What is Self Funding?

Self Funded Plans

A self funded healthcare plan, sometimes referred to as a self insured, or partially self funded healthcare plan, is a healthcare plan in which the employer assumes the financial responsibility for providing health care benefits to its employees. The employer is responsible for paying claims as they are incurred instead of paying a fixed premium to an insurance carrier.

What are the Benefits of Self Funding?

  • Control:  You can customize the plan to meet the specific health care needs of your workforce, as opposed to purchasing off the shelf products in the traditional market.
  • Interest Income:  Many companies establish self insurance reserves.  The self funded employer maintains control over the health plan reserves, enabling maximization of interest income - income that would be otherwise generated by an insurance carrier through the investment of premium dollars.
  • Improved Cash Flow:  You do not have to pre-pay for coverage, thereby providing for improved cash flow.
  • Less Regulation:  Self Funded Plans are regulated under federal ERISA law and therefore are not subject to conflicting state health insurance regulations and benefit mandates.
  • Lower Tax:   Self Funded Plans not subject to state health insurance premium taxes, which are generally 2-6 percent of the premium's dollar value.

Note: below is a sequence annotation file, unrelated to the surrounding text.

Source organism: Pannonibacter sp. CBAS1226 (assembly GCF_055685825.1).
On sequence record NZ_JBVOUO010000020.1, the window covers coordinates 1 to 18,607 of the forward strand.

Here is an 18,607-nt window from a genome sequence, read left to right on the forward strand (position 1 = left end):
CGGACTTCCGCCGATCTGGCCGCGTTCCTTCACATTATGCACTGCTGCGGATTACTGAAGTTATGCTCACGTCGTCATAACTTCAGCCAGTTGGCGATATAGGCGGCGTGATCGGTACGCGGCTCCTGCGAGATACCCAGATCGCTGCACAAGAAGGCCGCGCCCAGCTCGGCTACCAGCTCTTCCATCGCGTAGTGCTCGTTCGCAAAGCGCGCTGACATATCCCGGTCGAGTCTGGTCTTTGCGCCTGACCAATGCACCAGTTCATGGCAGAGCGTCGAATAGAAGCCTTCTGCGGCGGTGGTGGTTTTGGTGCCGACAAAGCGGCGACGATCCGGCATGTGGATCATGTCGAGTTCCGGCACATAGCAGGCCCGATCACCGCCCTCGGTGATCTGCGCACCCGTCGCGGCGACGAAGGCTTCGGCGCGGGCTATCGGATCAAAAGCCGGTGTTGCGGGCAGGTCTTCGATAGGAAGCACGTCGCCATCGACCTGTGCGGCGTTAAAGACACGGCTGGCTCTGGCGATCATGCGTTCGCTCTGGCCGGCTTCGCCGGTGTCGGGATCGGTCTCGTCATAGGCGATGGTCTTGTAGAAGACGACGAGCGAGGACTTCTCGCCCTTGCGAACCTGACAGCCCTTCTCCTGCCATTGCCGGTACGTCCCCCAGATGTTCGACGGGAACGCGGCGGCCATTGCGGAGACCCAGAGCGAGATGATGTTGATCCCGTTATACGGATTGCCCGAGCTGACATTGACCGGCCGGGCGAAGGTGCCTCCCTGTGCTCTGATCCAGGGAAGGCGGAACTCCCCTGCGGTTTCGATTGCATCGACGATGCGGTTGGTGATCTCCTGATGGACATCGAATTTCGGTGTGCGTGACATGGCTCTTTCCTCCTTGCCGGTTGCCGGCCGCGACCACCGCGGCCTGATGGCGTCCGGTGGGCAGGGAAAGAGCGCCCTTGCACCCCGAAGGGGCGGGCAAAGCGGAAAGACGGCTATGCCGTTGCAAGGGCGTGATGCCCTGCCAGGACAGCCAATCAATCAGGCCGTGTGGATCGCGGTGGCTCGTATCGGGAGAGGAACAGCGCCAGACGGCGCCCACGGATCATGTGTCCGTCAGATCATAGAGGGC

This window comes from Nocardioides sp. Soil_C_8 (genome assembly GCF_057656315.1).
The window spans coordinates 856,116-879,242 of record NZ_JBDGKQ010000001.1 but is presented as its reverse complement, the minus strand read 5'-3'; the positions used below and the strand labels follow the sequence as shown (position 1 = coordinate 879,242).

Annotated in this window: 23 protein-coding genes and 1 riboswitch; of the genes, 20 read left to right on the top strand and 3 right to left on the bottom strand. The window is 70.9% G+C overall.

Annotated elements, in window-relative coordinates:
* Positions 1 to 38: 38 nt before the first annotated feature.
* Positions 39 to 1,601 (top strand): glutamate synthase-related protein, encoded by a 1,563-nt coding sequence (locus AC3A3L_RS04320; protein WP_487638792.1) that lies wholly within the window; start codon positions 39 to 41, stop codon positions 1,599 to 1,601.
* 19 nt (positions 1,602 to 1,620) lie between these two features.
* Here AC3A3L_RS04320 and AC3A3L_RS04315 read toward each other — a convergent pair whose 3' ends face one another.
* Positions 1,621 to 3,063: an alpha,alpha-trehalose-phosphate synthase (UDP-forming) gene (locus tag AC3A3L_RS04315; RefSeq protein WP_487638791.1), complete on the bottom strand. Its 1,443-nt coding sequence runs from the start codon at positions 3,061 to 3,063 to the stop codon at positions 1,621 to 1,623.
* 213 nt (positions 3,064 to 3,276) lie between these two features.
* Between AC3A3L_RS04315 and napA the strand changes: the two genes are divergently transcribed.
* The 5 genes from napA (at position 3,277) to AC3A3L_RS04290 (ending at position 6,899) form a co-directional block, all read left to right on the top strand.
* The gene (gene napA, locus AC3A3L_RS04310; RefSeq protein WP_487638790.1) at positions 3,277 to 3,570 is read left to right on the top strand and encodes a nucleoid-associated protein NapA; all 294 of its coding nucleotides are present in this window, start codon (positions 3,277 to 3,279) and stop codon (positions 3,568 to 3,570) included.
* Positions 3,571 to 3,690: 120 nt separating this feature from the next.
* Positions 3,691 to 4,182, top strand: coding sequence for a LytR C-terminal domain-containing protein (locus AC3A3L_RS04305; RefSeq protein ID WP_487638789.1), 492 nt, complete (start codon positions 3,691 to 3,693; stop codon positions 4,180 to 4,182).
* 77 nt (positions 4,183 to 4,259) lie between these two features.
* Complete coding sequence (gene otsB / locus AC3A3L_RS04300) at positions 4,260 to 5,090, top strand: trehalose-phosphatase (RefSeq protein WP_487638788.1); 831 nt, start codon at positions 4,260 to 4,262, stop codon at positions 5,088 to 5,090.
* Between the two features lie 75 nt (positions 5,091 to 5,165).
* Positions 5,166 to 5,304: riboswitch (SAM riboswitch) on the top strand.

• Flexibility:  You are free to contract with the providers, provider networks, Pharmacy and Care Managers best suited to meet the health care needs of your plan and employees.

How is the Plan Protected from Large or Catastrophic Claims?

You elect to fund risk up to a certain level.  Beyond that point, reinsurance or stop loss is typically purchased to reimburse them for claims above a specified dollar level. Stop loss is designed to limit the plan’s loss to a specified amount and to ensure that large or unanticipated claims do not upset the long tern success of the plan. The amount of risk to be insured is a function of the employer’s size, nature of their business, financial experience and tolerance for risk.

For a more in depth look Stop Loss go to:  Basics of Group Medical Stop Loss

Is Self Funding for Everyone?

No.  Since a self-insured employer assumes the risk for paying health care claim costs for its employees, it must have the financial resources to meet its obligations, which can fluctuate. Therefore, employers with poor cash flow may find that self-insurance is not a viable option.

Also, employers with a short term outlook may not be a good fit.  It is statistically probable that self funding will save money over the long term and many employers do save money immediately.  However, results can vary in the short term. Therefore employers should have a 3-5 year commitment.

Is Self Funding Only for Large Employers?

A common but incorrect assumption is that self-funding is only for large employers. Sef-funded health plans can be prudently set up by smaller employers as well. Similar to our work with larger employers, RMA helps the smaller employer select the appropriate level of stop-loss insurance, which provides reimbursement for large catastrophic claims and aggregate claims.

Who Administers the Plan?

A Third Party Administrator (TPA) administers the plan. Their responsibility includes maintaining eligibility, customer service, adjudicating and paying claims, preparing claim reports, plus arranging for managed care services such as network access and case management.